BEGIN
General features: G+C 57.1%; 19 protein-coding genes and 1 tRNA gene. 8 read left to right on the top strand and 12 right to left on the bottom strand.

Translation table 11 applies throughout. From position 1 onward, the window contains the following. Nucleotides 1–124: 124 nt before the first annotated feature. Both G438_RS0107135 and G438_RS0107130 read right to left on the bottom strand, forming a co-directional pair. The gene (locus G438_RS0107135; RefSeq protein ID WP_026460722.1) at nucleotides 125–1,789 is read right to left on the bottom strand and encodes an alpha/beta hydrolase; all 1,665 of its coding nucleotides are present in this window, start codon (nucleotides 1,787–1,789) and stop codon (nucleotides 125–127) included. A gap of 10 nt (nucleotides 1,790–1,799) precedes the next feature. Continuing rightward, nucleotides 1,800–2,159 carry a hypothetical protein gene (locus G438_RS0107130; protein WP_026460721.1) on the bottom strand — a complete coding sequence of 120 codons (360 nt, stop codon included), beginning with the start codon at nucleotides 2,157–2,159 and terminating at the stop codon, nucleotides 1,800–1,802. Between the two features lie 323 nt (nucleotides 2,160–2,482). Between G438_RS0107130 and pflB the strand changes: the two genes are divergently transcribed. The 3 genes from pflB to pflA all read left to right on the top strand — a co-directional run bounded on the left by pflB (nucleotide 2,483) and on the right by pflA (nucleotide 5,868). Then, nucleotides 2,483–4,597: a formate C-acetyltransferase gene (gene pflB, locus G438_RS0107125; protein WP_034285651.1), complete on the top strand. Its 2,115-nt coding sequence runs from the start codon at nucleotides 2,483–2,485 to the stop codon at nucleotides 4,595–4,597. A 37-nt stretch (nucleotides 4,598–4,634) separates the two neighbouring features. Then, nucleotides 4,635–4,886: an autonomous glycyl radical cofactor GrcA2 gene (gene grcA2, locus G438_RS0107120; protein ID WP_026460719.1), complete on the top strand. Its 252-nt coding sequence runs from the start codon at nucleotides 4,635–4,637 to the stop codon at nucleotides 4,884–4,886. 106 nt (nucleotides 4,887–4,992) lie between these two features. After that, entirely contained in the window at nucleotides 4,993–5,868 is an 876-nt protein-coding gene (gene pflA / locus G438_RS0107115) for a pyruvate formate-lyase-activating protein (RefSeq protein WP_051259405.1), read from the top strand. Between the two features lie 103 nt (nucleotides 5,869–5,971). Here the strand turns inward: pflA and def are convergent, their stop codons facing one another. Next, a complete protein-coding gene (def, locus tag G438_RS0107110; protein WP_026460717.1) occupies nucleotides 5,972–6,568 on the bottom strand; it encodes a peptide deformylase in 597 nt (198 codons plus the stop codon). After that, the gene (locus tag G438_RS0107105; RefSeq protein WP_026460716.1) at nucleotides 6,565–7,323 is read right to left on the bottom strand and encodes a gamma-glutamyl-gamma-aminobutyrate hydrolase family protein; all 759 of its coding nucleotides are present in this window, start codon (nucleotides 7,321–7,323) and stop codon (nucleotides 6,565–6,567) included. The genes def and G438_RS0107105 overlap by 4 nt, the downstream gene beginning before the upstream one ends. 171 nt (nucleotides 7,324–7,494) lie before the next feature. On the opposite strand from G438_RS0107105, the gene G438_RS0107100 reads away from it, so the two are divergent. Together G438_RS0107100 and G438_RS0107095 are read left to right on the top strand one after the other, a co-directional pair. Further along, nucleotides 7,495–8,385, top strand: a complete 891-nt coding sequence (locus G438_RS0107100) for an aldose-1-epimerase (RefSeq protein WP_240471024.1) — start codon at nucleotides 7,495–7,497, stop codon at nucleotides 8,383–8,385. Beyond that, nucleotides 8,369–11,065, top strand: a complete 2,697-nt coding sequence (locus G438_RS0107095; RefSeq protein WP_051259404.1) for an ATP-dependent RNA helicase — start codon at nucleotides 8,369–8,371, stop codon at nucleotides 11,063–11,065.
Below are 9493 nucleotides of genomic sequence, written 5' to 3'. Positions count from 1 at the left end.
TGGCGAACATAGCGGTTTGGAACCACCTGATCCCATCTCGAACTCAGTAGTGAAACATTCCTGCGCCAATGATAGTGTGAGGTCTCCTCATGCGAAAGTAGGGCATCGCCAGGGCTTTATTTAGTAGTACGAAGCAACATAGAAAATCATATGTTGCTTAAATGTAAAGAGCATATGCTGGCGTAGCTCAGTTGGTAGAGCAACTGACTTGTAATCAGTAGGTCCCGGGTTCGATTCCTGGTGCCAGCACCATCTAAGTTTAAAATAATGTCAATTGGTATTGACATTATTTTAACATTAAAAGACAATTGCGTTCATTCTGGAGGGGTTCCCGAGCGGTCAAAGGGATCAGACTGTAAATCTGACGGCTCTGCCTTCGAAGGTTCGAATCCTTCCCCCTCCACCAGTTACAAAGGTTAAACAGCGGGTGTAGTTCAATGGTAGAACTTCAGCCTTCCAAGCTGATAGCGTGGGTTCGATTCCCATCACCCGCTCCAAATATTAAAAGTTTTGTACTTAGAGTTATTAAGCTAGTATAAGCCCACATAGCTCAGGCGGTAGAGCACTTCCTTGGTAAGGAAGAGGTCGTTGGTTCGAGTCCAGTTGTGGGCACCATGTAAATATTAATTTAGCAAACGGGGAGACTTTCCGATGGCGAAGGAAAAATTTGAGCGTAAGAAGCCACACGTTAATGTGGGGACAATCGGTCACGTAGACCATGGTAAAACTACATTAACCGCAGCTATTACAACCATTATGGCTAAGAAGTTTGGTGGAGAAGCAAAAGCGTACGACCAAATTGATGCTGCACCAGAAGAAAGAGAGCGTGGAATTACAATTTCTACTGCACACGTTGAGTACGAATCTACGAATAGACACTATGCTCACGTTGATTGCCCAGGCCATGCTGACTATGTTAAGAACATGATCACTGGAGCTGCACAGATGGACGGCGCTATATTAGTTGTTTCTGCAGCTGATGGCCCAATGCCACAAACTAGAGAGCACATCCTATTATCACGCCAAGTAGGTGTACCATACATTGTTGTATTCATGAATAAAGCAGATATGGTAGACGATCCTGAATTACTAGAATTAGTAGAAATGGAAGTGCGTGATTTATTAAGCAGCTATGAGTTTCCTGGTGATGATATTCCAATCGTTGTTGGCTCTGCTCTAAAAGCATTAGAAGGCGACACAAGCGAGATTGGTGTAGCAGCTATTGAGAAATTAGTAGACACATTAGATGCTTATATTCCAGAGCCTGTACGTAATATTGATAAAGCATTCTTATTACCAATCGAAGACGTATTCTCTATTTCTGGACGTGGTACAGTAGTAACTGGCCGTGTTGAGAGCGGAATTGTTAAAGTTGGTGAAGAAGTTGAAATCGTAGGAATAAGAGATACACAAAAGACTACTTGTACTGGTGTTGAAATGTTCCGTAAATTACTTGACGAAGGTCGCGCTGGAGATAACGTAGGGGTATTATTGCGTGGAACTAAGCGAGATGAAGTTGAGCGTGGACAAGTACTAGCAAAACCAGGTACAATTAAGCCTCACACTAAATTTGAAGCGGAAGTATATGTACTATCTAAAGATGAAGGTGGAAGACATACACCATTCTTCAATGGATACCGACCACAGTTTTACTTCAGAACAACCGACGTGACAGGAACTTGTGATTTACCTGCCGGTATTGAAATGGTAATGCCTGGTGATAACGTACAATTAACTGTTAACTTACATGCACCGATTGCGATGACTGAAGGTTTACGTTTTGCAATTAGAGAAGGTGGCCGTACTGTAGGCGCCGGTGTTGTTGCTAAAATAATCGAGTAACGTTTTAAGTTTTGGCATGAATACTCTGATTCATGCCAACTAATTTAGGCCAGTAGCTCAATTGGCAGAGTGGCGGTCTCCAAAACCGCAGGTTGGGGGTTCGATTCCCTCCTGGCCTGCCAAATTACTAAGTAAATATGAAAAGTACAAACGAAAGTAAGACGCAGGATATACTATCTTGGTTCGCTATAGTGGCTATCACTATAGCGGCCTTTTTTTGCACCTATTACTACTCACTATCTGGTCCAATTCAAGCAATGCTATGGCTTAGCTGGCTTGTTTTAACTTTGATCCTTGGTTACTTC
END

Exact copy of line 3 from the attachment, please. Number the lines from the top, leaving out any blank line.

Below are 9493 nucleotides of genomic sequence, written 5' to 3'. Positions count from 1 at the left end.